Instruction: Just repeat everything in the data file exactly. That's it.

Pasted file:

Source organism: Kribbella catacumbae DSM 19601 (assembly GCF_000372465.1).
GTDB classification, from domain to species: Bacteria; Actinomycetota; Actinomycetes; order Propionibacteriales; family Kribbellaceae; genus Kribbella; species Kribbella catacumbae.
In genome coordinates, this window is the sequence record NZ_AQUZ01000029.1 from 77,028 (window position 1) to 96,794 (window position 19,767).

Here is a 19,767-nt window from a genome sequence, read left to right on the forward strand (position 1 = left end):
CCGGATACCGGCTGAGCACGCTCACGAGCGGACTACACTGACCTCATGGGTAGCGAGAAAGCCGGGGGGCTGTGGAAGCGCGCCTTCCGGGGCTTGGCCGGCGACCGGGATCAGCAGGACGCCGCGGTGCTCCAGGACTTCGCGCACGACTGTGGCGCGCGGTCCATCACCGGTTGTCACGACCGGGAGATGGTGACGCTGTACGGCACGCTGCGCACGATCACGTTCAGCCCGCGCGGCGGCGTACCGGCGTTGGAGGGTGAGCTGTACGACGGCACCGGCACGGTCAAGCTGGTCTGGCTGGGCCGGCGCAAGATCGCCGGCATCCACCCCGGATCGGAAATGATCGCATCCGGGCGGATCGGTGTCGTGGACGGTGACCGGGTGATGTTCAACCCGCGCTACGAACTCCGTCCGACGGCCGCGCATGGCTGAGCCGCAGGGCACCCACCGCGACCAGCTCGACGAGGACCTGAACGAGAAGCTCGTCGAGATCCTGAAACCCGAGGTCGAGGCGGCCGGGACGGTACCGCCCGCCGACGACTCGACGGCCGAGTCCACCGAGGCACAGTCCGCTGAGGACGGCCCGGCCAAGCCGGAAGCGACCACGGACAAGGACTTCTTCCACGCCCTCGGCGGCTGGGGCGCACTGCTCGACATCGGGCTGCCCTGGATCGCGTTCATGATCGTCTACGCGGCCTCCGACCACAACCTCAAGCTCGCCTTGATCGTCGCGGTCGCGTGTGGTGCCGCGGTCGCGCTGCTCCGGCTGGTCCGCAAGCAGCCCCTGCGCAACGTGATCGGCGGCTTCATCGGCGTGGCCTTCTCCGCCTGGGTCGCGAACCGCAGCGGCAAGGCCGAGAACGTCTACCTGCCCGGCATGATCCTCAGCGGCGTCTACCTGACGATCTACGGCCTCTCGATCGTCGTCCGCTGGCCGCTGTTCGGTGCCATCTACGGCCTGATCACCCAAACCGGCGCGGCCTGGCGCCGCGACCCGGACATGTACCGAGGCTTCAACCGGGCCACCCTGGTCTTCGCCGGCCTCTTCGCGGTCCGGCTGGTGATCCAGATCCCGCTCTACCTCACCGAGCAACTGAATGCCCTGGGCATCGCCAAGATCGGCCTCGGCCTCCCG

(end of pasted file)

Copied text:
Source organism: Kribbella catacumbae DSM 19601 (assembly GCF_000372465.1).
GTDB classification, from domain to species: Bacteria; Actinomycetota; Actinomycetes; order Propionibacteriales; family Kribbellaceae; genus Kribbella; species Kribbella catacumbae.
In genome coordinates, this window is the sequence record NZ_AQUZ01000029.1 from 77,028 (window position 1) to 96,794 (window position 19,767).

Here is a 19,767-nt window from a genome sequence, read left to right on the forward strand (position 1 = left end):
CCGGATACCGGCTGAGCACGCTCACGAGCGGACTACACTGACCTCATGGGTAGCGAGAAAGCCGGGGGGCTGTGGAAGCGCGCCTTCCGGGGCTTGGCCGGCGACCGGGATCAGCAGGACGCCGCGGTGCTCCAGGACTTCGCGCACGACTGTGGCGCGCGGTCCATCACCGGTTGTCACGACCGGGAGATGGTGACGCTGTACGGCACGCTGCGCACGATCACGTTCAGCCCGCGCGGCGGCGTACCGGCGTTGGAGGGTGAGCTGTACGACGGCACCGGCACGGTCAAGCTGGTCTGGCTGGGCCGGCGCAAGATCGCCGGCATCCACCCCGGATCGGAAATGATCGCATCCGGGCGGATCGGTGTCGTGGACGGTGACCGGGTGATGTTCAACCCGCGCTACGAACTCCGTCCGACGGCCGCGCATGGCTGAGCCGCAGGGCACCCACCGCGACCAGCTCGACGAGGACCTGAACGAGAAGCTCGTCGAGATCCTGAAACCCGAGGTCGAGGCGGCCGGGACGGTACCGCCCGCCGACGACTCGACGGCCGAGTCCACCGAGGCACAGTCCGCTGAGGACGGCCCGGCCAAGCCGGAAGCGACCACGGACAAGGACTTCTTCCACGCCCTCGGCGGCTGGGGCGCACTGCTCGACATCGGGCTGCCCTGGATCGCGTTCATGATCGTCTACGCGGCCTCCGACCACAACCTCAAGCTCGCCTTGATCGTCGCGGTCGCGTGTGGTGCCGCGGTCGCGCTGCTCCGGCTGGTCCGCAAGCAGCCCCTGCGCAACGTGATCGGCGGCTTCATCGGCGTGGCCTTCTCCGCCTGGGTCGCGAACCGCAGCGGCAAGGCCGAGAACGTCTACCTGCCCGGCATGATCCTCAGCGGCGTCTACCTGACGATCTACGGCCTCTCGATCGTCGTCCGCTGGCCGCTGTTCGGTGCCATCTACGGCCTGATCACCCAAACCGGCGCGGCCTGGCGCCGCGACCCGGACATGTACCGAGGCTTCAACCGGGCCACCCTGGTCTTCGCCGGCCTCTTCGCGGTCCGGCTGGTGATCCAGATCCCGCTCTACCTCACCGAGCAACTGAATGCCCTGGGCATCGCCAAGATCGGCCTCGGCCTCCCG